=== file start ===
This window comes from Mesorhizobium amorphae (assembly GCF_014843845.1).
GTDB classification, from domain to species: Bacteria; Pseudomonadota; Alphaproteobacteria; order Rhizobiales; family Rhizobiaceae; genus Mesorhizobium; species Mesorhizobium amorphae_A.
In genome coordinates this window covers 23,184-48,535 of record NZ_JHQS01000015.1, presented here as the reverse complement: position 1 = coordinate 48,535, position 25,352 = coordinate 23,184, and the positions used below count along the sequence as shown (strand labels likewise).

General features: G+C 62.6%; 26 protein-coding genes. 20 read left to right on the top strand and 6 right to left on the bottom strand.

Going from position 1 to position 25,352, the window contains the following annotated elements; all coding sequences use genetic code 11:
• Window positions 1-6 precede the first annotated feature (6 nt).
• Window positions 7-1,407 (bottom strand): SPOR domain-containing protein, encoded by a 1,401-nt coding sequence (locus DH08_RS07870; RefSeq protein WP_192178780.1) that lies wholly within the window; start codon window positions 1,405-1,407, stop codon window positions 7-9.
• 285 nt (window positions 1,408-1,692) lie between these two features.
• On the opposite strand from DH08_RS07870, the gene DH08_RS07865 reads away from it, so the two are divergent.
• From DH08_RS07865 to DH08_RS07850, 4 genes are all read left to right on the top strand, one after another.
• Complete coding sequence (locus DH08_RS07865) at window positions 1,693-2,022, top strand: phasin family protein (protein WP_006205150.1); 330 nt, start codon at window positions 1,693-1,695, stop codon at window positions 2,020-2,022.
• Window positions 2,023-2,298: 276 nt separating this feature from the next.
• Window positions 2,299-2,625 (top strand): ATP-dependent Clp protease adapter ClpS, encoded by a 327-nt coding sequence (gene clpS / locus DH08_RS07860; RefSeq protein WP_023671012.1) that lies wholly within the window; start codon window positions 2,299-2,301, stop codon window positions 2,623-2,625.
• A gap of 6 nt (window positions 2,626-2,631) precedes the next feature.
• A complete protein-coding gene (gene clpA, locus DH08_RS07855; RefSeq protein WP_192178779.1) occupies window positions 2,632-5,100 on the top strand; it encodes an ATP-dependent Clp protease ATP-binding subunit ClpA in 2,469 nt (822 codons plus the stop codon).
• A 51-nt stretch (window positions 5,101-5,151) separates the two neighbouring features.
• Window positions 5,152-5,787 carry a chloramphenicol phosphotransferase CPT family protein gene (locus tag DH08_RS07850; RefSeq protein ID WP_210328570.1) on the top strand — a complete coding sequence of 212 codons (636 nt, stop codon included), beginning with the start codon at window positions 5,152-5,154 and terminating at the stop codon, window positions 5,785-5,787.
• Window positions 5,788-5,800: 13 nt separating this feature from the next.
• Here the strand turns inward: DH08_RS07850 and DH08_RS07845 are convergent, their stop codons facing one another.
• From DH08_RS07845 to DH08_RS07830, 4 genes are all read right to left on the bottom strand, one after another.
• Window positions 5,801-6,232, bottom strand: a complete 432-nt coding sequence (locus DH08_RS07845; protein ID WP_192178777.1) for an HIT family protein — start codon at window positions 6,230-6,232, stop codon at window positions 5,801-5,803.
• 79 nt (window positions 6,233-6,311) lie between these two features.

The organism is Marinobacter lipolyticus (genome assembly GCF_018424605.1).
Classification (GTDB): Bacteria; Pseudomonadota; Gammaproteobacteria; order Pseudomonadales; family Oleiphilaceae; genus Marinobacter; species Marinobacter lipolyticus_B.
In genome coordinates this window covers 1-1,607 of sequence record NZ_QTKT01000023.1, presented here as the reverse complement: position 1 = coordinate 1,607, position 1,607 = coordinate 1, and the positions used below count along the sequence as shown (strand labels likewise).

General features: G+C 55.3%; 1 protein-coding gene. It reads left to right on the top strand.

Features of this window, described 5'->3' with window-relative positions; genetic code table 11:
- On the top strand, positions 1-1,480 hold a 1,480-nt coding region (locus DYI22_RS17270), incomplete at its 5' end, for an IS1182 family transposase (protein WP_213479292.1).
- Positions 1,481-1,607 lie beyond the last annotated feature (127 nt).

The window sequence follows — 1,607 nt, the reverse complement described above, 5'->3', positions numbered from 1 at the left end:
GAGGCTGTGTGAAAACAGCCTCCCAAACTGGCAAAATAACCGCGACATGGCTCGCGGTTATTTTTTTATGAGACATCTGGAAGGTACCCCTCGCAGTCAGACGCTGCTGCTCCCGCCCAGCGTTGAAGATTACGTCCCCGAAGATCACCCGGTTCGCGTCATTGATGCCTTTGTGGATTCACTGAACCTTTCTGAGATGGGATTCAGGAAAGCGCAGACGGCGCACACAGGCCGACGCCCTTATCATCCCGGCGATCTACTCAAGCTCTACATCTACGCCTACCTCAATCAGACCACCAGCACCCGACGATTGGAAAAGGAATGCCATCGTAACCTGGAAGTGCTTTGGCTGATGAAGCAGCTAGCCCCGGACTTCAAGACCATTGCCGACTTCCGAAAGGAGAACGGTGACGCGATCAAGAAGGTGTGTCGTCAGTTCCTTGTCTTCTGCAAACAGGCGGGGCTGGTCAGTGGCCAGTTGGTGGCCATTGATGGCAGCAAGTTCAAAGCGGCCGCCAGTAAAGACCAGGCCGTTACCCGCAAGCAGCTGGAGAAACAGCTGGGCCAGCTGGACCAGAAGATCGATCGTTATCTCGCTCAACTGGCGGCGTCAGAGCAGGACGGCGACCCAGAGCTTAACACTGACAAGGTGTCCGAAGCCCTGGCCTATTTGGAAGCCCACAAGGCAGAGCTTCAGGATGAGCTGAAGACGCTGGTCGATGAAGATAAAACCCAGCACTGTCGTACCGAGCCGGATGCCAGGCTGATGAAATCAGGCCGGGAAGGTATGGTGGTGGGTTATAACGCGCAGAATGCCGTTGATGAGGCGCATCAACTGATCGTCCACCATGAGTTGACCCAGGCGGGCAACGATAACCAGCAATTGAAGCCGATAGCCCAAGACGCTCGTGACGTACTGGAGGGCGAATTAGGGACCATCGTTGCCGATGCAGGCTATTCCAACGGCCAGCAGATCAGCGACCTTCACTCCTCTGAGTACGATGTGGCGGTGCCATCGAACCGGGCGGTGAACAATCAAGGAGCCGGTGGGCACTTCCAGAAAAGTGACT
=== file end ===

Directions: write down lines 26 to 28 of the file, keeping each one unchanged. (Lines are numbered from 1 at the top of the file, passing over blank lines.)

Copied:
General features: G+C 55.3%; 1 protein-coding gene. It reads left to right on the top strand.

Features of this window, described 5'->3' with window-relative positions; genetic code table 11:
- On the top strand, positions 1-1,480 hold a 1,480-nt coding region (locus DYI22_RS17270), incomplete at its 5' end, for an IS1182 family transposase (protein WP_213479292.1).